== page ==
Prof. Vasudevan's research focuses on studies of 'Guest molecules in Layered and Porous Solids '. More specifically he looks at the physical chemistry aspect of layered, porous and nano-structured host lattices integrated with interesting guest molecules. Such an integration of guest molecule with a layered material leads to novel phenomena and interesting new materials. He studies the interaction and change in properties between host and guest molecules experimentally by using spectroscopic and microscopic studies. Theoretically he does molecular dynamic simulation to help in better understanding of the system. "His research is characterized by rich diversity both in terms of the materials he makes, the studies he carries out, and the applications he targets", says Prof. A. G. Samuelson, one of his peers at the Department of Inorganic and Physical Chemistry, IISc.
You are here
Researchers at IISc have designed a trio of compounds that can be triggered by light to become toxic to cancer cells. These compounds target the cells’ mitochondria ─ their “energy factories”─ setting off a chain reaction that turns on cell death pathways and kills the cancer cells.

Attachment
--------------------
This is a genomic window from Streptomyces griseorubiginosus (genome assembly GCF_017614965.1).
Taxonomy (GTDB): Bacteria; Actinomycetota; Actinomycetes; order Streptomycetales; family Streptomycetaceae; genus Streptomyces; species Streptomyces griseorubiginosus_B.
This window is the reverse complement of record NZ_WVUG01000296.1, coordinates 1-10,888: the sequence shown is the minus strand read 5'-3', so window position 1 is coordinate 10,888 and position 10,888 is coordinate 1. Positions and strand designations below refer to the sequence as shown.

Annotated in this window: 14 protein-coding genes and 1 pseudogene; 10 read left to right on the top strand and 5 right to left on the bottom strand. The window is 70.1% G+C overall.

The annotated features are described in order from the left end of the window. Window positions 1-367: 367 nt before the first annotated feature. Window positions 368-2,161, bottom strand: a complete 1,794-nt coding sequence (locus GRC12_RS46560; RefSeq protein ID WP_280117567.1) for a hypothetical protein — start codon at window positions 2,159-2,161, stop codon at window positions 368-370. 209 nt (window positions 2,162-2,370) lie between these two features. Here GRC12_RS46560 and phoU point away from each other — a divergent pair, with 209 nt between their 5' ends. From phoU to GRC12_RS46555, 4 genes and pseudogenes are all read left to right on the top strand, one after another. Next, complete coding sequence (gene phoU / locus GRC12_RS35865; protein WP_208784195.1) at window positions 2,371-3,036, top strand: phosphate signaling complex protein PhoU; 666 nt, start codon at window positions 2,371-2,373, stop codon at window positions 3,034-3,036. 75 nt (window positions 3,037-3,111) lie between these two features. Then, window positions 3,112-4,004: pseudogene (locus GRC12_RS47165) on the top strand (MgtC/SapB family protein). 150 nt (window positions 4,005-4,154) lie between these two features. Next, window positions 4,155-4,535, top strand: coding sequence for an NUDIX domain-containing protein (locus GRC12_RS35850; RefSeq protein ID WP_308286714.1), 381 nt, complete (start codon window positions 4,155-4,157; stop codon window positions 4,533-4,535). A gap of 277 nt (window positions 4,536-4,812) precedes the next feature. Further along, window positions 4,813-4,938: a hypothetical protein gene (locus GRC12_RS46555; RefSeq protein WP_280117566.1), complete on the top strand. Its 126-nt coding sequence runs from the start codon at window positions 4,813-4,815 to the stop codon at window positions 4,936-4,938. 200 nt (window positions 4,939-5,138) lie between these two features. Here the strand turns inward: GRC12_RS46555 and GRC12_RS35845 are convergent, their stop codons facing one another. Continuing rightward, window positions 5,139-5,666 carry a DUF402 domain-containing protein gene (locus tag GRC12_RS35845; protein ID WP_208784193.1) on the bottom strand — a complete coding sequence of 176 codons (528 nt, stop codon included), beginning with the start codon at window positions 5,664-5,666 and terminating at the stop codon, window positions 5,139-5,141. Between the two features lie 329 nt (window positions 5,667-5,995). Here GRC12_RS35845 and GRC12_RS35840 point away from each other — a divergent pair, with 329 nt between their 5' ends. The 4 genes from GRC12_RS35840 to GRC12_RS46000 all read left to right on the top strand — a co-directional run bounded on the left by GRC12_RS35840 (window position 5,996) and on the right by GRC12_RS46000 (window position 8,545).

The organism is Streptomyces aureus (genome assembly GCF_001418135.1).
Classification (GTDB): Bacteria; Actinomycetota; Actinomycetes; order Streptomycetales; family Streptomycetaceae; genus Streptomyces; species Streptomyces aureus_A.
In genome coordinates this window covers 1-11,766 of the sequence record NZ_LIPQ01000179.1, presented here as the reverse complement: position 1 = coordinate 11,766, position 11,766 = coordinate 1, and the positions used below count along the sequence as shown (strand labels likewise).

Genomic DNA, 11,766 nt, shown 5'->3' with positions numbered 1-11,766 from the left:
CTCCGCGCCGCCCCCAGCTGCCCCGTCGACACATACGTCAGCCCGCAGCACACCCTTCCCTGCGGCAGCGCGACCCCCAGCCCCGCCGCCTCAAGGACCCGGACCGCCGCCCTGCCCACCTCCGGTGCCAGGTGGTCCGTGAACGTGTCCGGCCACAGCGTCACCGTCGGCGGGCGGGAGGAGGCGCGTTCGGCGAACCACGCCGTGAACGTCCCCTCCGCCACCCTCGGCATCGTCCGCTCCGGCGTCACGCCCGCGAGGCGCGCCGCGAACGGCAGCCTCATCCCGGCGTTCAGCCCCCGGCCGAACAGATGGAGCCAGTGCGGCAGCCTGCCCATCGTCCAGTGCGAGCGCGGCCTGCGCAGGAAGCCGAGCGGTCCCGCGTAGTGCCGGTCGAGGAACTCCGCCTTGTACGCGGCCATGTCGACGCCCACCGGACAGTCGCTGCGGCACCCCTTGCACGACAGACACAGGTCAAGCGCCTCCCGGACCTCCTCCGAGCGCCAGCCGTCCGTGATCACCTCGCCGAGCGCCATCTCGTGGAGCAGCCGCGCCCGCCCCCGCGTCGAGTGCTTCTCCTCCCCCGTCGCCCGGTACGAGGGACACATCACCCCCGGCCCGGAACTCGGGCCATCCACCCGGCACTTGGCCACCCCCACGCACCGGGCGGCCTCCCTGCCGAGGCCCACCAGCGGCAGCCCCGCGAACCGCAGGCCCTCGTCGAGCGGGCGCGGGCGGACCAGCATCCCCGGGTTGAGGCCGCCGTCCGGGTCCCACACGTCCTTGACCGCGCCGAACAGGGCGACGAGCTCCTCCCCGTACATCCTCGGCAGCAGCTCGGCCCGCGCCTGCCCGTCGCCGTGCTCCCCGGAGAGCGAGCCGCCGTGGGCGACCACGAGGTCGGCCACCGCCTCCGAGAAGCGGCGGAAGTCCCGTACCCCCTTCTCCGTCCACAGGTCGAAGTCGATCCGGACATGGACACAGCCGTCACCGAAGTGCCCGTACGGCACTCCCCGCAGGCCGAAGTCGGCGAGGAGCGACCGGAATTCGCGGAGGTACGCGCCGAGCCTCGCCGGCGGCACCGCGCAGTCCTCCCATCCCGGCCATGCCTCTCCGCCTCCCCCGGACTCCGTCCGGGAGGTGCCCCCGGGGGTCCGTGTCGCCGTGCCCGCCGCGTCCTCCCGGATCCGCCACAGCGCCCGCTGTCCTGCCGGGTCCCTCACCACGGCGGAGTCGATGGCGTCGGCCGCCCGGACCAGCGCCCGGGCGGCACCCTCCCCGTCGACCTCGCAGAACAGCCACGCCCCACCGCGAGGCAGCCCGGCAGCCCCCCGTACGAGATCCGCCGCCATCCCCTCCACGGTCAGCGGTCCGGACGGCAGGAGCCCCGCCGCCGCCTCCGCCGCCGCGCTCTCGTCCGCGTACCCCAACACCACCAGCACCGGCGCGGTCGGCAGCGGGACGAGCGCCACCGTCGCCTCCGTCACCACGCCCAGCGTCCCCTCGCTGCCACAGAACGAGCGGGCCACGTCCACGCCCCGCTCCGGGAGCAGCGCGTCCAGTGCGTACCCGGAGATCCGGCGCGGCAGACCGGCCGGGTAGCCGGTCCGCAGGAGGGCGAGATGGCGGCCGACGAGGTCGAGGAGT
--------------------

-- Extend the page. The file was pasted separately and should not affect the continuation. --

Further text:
Myopathies are muscular diseases where muscle fibres do not function optimally, resulting in muscular weaknesses. Scientists from IISc have shown for the first time that a technique generally used to analyse atomic structure of chemicals, Raman spectroscopy, can be utilized as a diagnostic tool to differentiate between different types of myopathies.
Researchers from the Indian Institute of Science have found that nanowires made of vanadia can reduce cell damage in the human body. This discovery can help develop drugs that prevent ageing, cardiac disorders, and several neurological problems like Parkinson's and Alzheimer's disease. Vanadium oxide or vanadia is a form of vanadium, an element found close to titanium on the periodic table.
Control over charge/ion transport in nanosized channels is essential in realising devices based on electromechanical energy conversion, in drug delivery and in controlled catalysis. Publishing in the journal Angewandte Chemie, researchers from IISc and Jawaharlal Nehru Center for Advanced Scientific Research (JNCASR) have described how the magnitude and polarity of surface charge can be dynamically controlled.